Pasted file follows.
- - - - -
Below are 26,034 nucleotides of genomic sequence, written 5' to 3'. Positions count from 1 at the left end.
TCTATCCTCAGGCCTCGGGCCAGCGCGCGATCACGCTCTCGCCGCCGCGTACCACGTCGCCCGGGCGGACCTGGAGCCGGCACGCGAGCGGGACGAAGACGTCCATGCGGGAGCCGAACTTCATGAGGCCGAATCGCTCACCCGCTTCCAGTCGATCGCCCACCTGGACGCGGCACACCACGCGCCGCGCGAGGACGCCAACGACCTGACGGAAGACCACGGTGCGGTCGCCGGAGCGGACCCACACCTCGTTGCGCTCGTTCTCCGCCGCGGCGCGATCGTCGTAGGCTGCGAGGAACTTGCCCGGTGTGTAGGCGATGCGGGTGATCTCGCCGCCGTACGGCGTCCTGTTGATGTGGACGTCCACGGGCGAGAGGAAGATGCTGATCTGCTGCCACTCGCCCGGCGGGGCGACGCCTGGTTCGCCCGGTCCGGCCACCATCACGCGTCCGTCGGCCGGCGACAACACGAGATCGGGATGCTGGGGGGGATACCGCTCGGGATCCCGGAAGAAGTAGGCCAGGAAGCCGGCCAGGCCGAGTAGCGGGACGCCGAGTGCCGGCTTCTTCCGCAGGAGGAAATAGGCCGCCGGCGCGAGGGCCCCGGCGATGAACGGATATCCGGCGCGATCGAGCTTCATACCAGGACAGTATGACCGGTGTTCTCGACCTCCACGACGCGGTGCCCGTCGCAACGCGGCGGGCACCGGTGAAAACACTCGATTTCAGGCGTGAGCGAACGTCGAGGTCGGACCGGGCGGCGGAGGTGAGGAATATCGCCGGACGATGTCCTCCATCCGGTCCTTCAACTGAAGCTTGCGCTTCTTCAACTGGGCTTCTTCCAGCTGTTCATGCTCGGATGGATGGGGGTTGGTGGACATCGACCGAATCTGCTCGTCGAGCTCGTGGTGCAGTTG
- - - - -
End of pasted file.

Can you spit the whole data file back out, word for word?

Below are 26,034 nucleotides of genomic sequence, written 5' to 3'. Positions count from 1 at the left end.
TCTATCCTCAGGCCTCGGGCCAGCGCGCGATCACGCTCTCGCCGCCGCGTACCACGTCGCCCGGGCGGACCTGGAGCCGGCACGCGAGCGGGACGAAGACGTCCATGCGGGAGCCGAACTTCATGAGGCCGAATCGCTCACCCGCTTCCAGTCGATCGCCCACCTGGACGCGGCACACCACGCGCCGCGCGAGGACGCCAACGACCTGACGGAAGACCACGGTGCGGTCGCCGGAGCGGACCCACACCTCGTTGCGCTCGTTCTCCGCCGCGGCGCGATCGTCGTAGGCTGCGAGGAACTTGCCCGGTGTGTAGGCGATGCGGGTGATCTCGCCGCCGTACGGCGTCCTGTTGATGTGGACGTCCACGGGCGAGAGGAAGATGCTGATCTGCTGCCACTCGCCCGGCGGGGCGACGCCTGGTTCGCCCGGTCCGGCCACCATCACGCGTCCGTCGGCCGGCGACAACACGAGATCGGGATGCTGGGGGGGATACCGCTCGGGATCCCGGAAGAAGTAGGCCAGGAAGCCGGCCAGGCCGAGTAGCGGGACGCCGAGTGCCGGCTTCTTCCGCAGGAGGAAATAGGCCGCCGGCGCGAGGGCCCCGGCGATGAACGGATATCCGGCGCGATCGAGCTTCATACCAGGACAGTATGACCGGTGTTCTCGACCTCCACGACGCGGTGCCCGTCGCAACGCGGCGGGCACCGGTGAAAACACTCGATTTCAGGCGTGAGCGAACGTCGAGGTCGGACCGGGCGGCGGAGGTGAGGAATATCGCCGGACGATGTCCTCCATCCGGTCCTTCAACTGAAGCTTGCGCTTCTTCAACTGGGCTTCTTCCAGCTGTTCATGCTCGGATGGATGGGGGTTGGTGGACATCGACCGAATCTGCTCGTCGAGCTCGTGGTGCAGTTG